All of them, those in power, and those who want the power, would pamper us, if we agreed to overlook their crookedness by wilfully restricting our activities.
Disclaimer: Dianetics and Scientology are trademarks of the Religious Technology Center (RTC.) These pages and their author are not connected with the Church of Scientology or RTC, or any other organization residing under their corporate umbrella.
This site is best viewed using a highly standards-compliant browser
Disclaimer: This archive is presented strictly in the public interest for research purposes. All the copyrights of materials reproduced here are the properties of their respective owners.
Was Lafayette Ron Hubbard, founder of Dianetics and the inspiration behind the Church of Scientology, a profoundly gifted man destined for sainthood? Or was he a fraud who routinely lied about his accomplishments in order to bilk millions from his followers?
Even after his death in 1986 at the age of 75, Hubbard's writings on Scientology — often slightly updated versions of earlier "discoveries" — continue to be published and some two million followers remain faithful.
The media, too, continues to be fascinated with Hubbard, if only because of his incredible staying power. He survived numerous controversies, including charges of tax evasion and larceny of government documents, and weathered the slings and arrows of outrageous fortune.
Time magazine's lengthy obituary for Hubbard in February 1986 stated the Church of Scientology was reputed to have assets in excess of $280 million.
In Bare-Faced Messiah, a 1987 biography of Hubbard, author Russell Miller faithfully details Hubbard's humble beginnings on a farm in Montana and his accomplishments as a writer of "pulp" science fiction, but then departs radically from church accounts of its founder's life, as well as Hubbard's own fantastical version.
Miller considers Hubbard little more than a "liar" who fabricated stories of his childhood and world travels and overestimated his own importance, even before he published Dianetics: The Modern Science of Mental Health nearly 40 years ago.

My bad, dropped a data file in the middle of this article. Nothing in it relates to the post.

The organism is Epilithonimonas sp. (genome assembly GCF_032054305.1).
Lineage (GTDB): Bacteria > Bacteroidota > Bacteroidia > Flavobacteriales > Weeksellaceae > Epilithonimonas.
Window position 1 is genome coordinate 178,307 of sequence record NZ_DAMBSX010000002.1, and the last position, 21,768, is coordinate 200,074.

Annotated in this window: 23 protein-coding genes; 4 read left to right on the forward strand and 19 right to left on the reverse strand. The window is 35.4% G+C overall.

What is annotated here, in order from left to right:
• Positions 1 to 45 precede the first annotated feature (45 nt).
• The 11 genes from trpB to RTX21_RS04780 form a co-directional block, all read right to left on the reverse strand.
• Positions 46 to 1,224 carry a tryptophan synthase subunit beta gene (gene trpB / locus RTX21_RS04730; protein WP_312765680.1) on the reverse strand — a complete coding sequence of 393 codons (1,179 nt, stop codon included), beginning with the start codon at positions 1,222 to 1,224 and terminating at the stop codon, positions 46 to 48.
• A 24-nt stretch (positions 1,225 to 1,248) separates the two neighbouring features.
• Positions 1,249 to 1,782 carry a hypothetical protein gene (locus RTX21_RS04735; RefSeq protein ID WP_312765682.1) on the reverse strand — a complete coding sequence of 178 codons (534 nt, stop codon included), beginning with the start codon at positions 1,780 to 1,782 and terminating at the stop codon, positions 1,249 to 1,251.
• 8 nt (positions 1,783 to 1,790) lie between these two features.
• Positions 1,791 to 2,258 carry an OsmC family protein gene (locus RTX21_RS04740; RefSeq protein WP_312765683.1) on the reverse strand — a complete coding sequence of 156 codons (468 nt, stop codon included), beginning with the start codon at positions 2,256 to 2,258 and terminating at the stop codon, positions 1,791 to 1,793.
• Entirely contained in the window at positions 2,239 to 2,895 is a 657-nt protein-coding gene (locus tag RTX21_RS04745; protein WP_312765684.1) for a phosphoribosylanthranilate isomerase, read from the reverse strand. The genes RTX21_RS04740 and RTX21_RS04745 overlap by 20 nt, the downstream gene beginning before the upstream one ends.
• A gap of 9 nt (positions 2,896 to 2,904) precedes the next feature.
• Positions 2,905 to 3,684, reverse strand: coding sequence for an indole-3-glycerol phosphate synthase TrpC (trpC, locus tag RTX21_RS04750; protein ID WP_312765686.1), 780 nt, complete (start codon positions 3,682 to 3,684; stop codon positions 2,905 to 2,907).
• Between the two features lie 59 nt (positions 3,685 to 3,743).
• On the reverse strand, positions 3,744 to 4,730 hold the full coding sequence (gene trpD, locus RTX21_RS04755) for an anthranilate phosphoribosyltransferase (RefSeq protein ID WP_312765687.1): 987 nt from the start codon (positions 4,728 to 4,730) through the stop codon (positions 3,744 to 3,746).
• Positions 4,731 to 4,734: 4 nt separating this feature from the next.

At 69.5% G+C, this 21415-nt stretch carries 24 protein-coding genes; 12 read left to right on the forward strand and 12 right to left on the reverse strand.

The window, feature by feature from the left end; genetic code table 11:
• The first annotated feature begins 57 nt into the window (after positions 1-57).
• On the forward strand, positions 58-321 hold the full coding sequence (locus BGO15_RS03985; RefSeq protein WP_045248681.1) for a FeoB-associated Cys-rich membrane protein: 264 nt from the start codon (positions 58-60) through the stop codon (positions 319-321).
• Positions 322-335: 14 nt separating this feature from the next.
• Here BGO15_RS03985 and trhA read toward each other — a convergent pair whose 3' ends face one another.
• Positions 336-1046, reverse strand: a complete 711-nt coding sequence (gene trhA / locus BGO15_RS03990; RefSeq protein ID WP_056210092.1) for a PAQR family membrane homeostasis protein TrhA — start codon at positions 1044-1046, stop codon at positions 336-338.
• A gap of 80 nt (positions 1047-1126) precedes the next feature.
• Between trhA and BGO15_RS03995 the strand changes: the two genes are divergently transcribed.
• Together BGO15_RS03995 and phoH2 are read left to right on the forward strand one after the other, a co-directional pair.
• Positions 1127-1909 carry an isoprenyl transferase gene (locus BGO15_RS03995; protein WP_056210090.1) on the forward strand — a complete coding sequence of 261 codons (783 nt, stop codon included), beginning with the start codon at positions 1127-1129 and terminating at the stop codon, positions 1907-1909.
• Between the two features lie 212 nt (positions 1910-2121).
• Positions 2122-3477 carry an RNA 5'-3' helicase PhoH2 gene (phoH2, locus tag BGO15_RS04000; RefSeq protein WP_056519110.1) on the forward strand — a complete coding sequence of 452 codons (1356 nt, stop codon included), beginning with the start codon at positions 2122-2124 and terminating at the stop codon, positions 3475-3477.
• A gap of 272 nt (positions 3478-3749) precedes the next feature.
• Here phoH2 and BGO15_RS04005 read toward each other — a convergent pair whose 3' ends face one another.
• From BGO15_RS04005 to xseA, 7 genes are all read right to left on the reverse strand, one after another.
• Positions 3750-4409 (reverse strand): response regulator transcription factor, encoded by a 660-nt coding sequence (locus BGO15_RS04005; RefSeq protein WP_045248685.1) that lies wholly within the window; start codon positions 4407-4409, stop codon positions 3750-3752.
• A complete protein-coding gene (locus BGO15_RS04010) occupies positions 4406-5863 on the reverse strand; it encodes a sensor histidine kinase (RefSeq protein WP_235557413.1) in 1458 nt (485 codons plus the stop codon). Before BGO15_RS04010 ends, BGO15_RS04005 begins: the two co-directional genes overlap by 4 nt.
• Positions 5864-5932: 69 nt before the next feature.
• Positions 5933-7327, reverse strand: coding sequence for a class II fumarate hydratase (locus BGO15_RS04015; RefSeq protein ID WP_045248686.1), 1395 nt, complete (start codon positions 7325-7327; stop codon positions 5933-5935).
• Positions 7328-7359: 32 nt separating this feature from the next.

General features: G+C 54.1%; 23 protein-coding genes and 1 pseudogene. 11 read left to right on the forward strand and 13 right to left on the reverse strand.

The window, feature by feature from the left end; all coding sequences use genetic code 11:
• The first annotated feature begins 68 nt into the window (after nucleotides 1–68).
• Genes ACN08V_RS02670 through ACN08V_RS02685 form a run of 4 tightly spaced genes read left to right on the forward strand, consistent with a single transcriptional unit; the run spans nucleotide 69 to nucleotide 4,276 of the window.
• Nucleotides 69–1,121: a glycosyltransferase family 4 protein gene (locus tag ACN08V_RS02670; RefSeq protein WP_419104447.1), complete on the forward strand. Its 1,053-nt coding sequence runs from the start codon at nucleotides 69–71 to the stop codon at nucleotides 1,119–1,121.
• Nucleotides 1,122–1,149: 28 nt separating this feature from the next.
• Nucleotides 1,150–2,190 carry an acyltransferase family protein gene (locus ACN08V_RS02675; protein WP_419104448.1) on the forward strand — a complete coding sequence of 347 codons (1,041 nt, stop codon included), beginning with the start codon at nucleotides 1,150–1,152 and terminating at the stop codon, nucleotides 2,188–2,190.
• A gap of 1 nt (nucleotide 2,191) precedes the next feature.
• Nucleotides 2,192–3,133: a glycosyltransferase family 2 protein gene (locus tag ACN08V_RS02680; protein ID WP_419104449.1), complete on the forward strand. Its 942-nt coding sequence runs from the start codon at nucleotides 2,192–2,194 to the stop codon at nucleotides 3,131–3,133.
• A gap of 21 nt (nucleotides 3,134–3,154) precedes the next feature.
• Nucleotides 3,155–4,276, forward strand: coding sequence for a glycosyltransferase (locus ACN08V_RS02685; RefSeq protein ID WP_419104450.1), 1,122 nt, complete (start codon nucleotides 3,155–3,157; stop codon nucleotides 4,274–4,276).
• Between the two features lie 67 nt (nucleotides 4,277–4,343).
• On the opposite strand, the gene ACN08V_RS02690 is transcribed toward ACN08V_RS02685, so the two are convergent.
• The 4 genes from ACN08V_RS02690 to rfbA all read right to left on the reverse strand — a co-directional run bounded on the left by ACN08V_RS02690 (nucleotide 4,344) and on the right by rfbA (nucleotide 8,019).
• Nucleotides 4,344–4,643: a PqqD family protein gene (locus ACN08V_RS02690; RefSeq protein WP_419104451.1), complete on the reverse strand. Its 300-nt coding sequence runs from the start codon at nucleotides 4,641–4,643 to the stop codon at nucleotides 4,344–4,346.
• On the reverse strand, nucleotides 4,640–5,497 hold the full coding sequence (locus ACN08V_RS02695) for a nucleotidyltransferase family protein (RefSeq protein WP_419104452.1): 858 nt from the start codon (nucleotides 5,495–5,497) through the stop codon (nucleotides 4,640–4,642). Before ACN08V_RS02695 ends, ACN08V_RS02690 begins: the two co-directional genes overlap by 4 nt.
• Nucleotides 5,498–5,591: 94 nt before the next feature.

Hubbard's childhood is described as "prosaic," his "explorations" as half-hearted disasters, his "research" as superficial forays into complex subjects, his advanced education as a few classes, and his many heroic adventures in the Navy and Far East as undocumented.
According to Miller, in 1927, during one of Hubbard's trips to China to visit his father, a naval officer, he wrote in his diary, "The trouble with China is there are too many chinks here."
It may be revealing that Hubbard supposedly made the following now-famous remark at a conference for adventure/action story writers in 1949: "Writing for a penny a word is ridiculous. If a man really wants to make a million dollars, the best way would be to start his own religion."
Always on guard against attacks in the media, the church published a point-by-point refutation of Miller's biography in which Hubbard's remark about religion is called a "falsehood."
In 1950, Hubbard published his landmark Dianetics: The Modern Science of Mental Health, a book that would become the cornerstone of his philosophical meanderings and would pave the way for the Scientology, his "applied religious philosophy."
The Church of Scientology was founded in 1954, not by Hubbard, but by those sufficiently inspired by Dianetics and Hubbard's initial writings.
Hubbard's arrogance and what Miller calls his "disregard for literal truth" caught up with him before and after the establishment of the church, entangling him in a morass of legal problems up until the time of his death:
The Church of Scientology has won, lost and again won its tax-exempt status over the past 30 years or so (except the Church of Scientology of California, according to the Internal Revenue Service) and won a legal battle to use its E-Meter, a skin galvanometer that allegedly measures areas of emotional and physical distress.
In 1978, the church lost a much-publicized legal battle with the IRS and the U.S. Justice Department.
Eleven church members, along with Hubbard's third wife, Mary Sue, were indicted on charges of burglary, bugging and obstruction of justice over a 3½-year period. The members were charged with conspiring to infiltrate government offices and stealing files from IRS and Justice Department attorneys in 1976.
In May 1985, a court ruled that the church had "misled" a former member and would have to pay her $39 million in damages.
According to Newsweek magazine, Hubbard lived his last years secluded in an English mansion he bought from the Maharajah of Jaipur.
In his will he left a generous sum to Mary Sue and four of his five children.
The fifth, Ronald DeWolf (who bears his grandmother's maiden name), dissociated himself from his father in 1982, according to Miller, calling Hubbard a "habitual liar, paranoid, schizophrenic and megalomaniac who fabricated most of his qualifications and wrote Dianetics off the top of his head."
[Picture / Caption: Controversy surrounds the motives the late L. Ron Hubbard, the father of Dianetics and the Church of Scientology.]